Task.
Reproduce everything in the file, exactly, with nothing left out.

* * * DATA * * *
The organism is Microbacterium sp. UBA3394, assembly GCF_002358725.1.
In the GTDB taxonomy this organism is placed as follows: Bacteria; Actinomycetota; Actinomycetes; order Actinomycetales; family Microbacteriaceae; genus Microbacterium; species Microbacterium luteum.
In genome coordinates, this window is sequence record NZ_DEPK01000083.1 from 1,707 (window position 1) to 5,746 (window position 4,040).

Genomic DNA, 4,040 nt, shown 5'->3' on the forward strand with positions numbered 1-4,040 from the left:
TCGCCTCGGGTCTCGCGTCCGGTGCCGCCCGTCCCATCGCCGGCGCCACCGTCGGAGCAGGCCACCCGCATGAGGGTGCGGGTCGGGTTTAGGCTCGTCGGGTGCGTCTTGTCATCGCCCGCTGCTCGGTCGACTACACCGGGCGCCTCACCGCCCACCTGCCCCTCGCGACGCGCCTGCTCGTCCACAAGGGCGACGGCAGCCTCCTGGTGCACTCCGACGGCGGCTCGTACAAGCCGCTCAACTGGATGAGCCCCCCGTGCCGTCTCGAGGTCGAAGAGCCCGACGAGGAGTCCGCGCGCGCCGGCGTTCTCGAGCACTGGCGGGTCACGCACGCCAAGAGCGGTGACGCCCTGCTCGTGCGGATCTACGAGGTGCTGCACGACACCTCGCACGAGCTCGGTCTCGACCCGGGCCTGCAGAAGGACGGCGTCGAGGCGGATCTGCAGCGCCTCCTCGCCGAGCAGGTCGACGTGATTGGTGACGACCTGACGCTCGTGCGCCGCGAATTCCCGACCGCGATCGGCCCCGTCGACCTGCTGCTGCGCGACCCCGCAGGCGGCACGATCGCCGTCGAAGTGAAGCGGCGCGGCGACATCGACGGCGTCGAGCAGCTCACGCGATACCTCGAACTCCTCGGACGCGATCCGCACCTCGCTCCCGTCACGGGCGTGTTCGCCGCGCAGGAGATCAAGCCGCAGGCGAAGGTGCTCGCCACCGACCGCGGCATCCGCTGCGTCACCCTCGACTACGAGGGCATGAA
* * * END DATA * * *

The organism is Microbacterium sp. UBA3394, assembly GCF_002358725.1.
In the GTDB taxonomy this organism is placed as follows: Bacteria; Actinomycetota; Actinomycetes; order Actinomycetales; family Microbacteriaceae; genus Microbacterium; species Microbacterium luteum.
In genome coordinates, this window is sequence record NZ_DEPK01000083.1 from 1,707 (window position 1) to 5,746 (window position 4,040).

Genomic DNA, 4,040 nt, shown 5'->3' on the forward strand with positions numbered 1-4,040 from the left:
TCGCCTCGGGTCTCGCGTCCGGTGCCGCCCGTCCCATCGCCGGCGCCACCGTCGGAGCAGGCCACCCGCATGAGGGTGCGGGTCGGGTTTAGGCTCGTCGGGTGCGTCTTGTCATCGCCCGCTGCTCGGTCGACTACACCGGGCGCCTCACCGCCCACCTGCCCCTCGCGACGCGCCTGCTCGTCCACAAGGGCGACGGCAGCCTCCTGGTGCACTCCGACGGCGGCTCGTACAAGCCGCTCAACTGGATGAGCCCCCCGTGCCGTCTCGAGGTCGAAGAGCCCGACGAGGAGTCCGCGCGCGCCGGCGTTCTCGAGCACTGGCGGGTCACGCACGCCAAGAGCGGTGACGCCCTGCTCGTGCGGATCTACGAGGTGCTGCACGACACCTCGCACGAGCTCGGTCTCGACCCGGGCCTGCAGAAGGACGGCGTCGAGGCGGATCTGCAGCGCCTCCTCGCCGAGCAGGTCGACGTGATTGGTGACGACCTGACGCTCGTGCGCCGCGAATTCCCGACCGCGATCGGCCCCGTCGACCTGCTGCTGCGCGACCCCGCAGGCGGCACGATCGCCGTCGAAGTGAAGCGGCGCGGCGACATCGACGGCGTCGAGCAGCTCACGCGATACCTCGAACTCCTCGGACGCGATCCGCACCTCGCTCCCGTCACGGGCGTGTTCGCCGCGCAGGAGATCAAGCCGCAGGCGAAGGTGCTCGCCACCGACCGCGGCATCCGCTGCGTCACCCTCGACTACGAGGGCATGAA